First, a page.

Sometimes, fungal infections can cause acute sinusitis. Although these organisms are abundant in the environment, they usually are harmless to healthy people, indicating that the human body has a natural resistance to them. Fungi, such as Aspergillus, can cause serious illness in people whose immune systems are not functioning properly. Some people with fungal sinusitis have an allergic-type reaction to the fungi.

Chronic sinusitis is often difficult to treat successfully, as symptoms persist even after prolonged courses of antibiotics. In general, the treatment of chronic sinusitis, such as with antibiotics and decongestants, is similar to treatment of acute sinusitis. However, the role of bacterial infections, and hence the usefulness of antibiotics in treating chronic sinusitis, is debated. Steroid nasal sprays are commonly used to reduce inflammation in chronic sinusitis. Although these nasal sprays are occasionally used for long-term treatment for patients with chronic sinusitis, the long-term safety of these medications, especially in children, is not fully understood, and the benefits and risks need to be balanced. For patients with severe chronic sinusitis, a doctor may prescribe oral steroids, such as prednisone. Because oral steroids can have significant side effects, they are prescribed only when other medications have not been effective.

Chronic inflammation of the nasal passages (rhinitis) also can lead to sinusitis. Allergic rhinitis or hay fever (discussed below) may be complicated by episodes of acute sinusitis. Patients with allergic rhinitis also often have chronic sinusitis. Vasomotor rhinitis, caused by humidity, cold air, alcohol, perfumes, and other environmental conditions, also may be complicated by sinus infections.

Diagnosis of Sinusitis

Sinusitis is most often diagnosed based on a history and examination made by your doctor. Because plain x-ray studies of the sinuses may be misleading and procedures such as CT scans and MRI scans, which are much more sensitive in their ability to diagnose sinusitis, are so expensive, most cases of sinusitis are initially diagnosed and treated based on clinical findings on examination. These physical findings may include redness and swelling of the nasal passages, purulent (pus like) drainage from the nasal passages, tenderness to percussion (tapping) over the cheeks or forehead region of the sinuses, and swelling about the eyes and cheeks. If sinusitis fails to respond to the initial treatment prescribed, then more in depth studies such as the above scans may be performed. Rhinoscopy, a procedure for directly looking in the back of the nasal passages with a small flexible fiber optic tube, may be used to directly look at the sinus openings and check for obstruction of these openings by either swelling or growths. It may sometimes be necessary to perform a needle aspiration of a sinus to confirm the diagnosis of sinusitis, and to get infected material to culture to determine what bacteria is actually causing the sinus infection. Cultures of the nasal passages are rarely helpful in determining what bacteria or fungus is causing a sinus infection.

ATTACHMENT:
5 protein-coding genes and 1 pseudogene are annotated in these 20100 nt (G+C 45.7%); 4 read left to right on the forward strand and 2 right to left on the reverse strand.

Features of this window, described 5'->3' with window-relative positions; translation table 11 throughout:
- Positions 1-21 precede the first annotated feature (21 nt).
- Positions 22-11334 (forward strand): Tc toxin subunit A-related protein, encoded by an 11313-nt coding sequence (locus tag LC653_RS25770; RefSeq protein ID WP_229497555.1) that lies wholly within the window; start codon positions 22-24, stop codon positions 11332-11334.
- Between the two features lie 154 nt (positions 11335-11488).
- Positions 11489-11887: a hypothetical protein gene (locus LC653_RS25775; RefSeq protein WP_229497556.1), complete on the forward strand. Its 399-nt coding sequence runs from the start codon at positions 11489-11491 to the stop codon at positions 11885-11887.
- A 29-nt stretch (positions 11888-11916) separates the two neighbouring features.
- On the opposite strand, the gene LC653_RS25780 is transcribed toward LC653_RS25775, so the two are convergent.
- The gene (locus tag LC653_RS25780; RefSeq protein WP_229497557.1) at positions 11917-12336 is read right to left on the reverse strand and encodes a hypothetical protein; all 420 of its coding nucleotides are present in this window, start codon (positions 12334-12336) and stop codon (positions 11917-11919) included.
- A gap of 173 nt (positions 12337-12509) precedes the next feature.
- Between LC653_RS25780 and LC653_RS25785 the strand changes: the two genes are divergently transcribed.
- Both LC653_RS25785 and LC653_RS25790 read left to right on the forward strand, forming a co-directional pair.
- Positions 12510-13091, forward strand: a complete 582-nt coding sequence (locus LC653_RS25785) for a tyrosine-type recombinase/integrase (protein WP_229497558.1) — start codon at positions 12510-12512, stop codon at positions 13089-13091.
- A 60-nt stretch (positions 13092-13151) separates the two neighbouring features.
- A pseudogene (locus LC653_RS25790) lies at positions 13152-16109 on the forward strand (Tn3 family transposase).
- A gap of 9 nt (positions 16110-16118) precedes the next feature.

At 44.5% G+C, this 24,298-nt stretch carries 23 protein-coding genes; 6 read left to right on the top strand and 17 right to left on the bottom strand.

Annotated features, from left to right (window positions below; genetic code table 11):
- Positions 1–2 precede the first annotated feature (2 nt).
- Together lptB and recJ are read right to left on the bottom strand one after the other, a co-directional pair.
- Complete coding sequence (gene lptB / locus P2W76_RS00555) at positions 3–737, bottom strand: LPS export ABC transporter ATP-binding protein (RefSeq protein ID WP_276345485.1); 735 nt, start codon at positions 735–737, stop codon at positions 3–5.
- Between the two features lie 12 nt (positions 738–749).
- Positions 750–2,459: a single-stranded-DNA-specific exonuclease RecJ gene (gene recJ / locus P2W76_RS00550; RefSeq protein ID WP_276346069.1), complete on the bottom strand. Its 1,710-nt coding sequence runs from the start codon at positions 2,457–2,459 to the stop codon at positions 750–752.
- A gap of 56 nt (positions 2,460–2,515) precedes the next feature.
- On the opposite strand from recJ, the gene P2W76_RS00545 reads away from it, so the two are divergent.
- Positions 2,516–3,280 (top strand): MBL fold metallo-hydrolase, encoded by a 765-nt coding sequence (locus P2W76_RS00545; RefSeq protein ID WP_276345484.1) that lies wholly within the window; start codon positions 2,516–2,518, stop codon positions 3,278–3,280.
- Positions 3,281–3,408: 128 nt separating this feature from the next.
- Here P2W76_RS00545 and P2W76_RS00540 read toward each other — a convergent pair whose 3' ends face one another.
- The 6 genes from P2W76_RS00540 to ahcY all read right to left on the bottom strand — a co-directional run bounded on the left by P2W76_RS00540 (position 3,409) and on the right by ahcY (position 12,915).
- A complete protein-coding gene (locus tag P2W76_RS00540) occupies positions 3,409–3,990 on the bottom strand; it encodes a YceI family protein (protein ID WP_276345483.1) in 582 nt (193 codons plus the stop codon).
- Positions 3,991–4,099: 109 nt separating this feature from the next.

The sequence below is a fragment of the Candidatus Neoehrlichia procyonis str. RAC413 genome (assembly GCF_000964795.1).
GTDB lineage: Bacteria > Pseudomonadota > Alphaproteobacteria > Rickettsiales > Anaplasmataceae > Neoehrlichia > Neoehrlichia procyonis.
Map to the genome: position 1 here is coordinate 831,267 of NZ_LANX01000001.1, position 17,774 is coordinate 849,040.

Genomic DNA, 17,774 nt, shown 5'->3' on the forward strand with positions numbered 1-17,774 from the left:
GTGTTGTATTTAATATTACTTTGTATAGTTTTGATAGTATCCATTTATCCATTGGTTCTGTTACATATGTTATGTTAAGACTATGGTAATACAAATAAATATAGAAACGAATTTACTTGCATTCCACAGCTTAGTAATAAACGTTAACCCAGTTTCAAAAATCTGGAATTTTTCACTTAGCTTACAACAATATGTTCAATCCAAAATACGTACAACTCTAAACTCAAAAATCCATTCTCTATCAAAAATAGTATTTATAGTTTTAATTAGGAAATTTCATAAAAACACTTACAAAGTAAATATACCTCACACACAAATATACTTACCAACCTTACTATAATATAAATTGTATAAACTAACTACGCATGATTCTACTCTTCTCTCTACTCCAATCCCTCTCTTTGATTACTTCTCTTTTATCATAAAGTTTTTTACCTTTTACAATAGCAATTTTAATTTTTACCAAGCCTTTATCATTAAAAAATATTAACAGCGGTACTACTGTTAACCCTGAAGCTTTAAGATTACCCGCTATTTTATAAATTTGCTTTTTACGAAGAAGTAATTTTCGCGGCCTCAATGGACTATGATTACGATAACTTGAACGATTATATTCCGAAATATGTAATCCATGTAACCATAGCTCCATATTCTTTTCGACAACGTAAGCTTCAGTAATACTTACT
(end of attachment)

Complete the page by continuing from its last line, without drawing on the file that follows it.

Prevention in Sinusitis

You can lower your risk of getting sinusitis by making some simple changes in your home environment. Try using a humidifier during cold weather to stop dry, heated air from irritating your sinuses, which can make them more susceptible to infection. Clean the humidifier regularly because mold, which can trigger allergies in some people, forms easily in moist environments.

Although sinusitis itself is not contagious, it is often preceded by a cold, which can spread easily, particularly among family or friends. The most effective way to prevent germs from spreading is to teach your child the importance of frequent hand washing, particularly when he or she has a cold.

Treatment of Sinusitis

Acute sinusitis can usually be treated with home treatments and over-the-counter medicines.Breathing in steam from a bowl of hot water containing a few drops of aromatic oil (eg Olbas oil or Karvol) can bring relief, although you should be careful not to scald yourself with the hot water.Taking ibuprofen or paracetamol may help to relieve pain and lower your temperature if you have a fever.Decongestants, such as pseudoephedrine (eg Sudafed), may reduce swelling in your nose and allow your sinuses to drain. Decongestant nasal sprays are also available but you should not use them for more than three days, as prolonged use can actually make nasal blockage worse in the long run.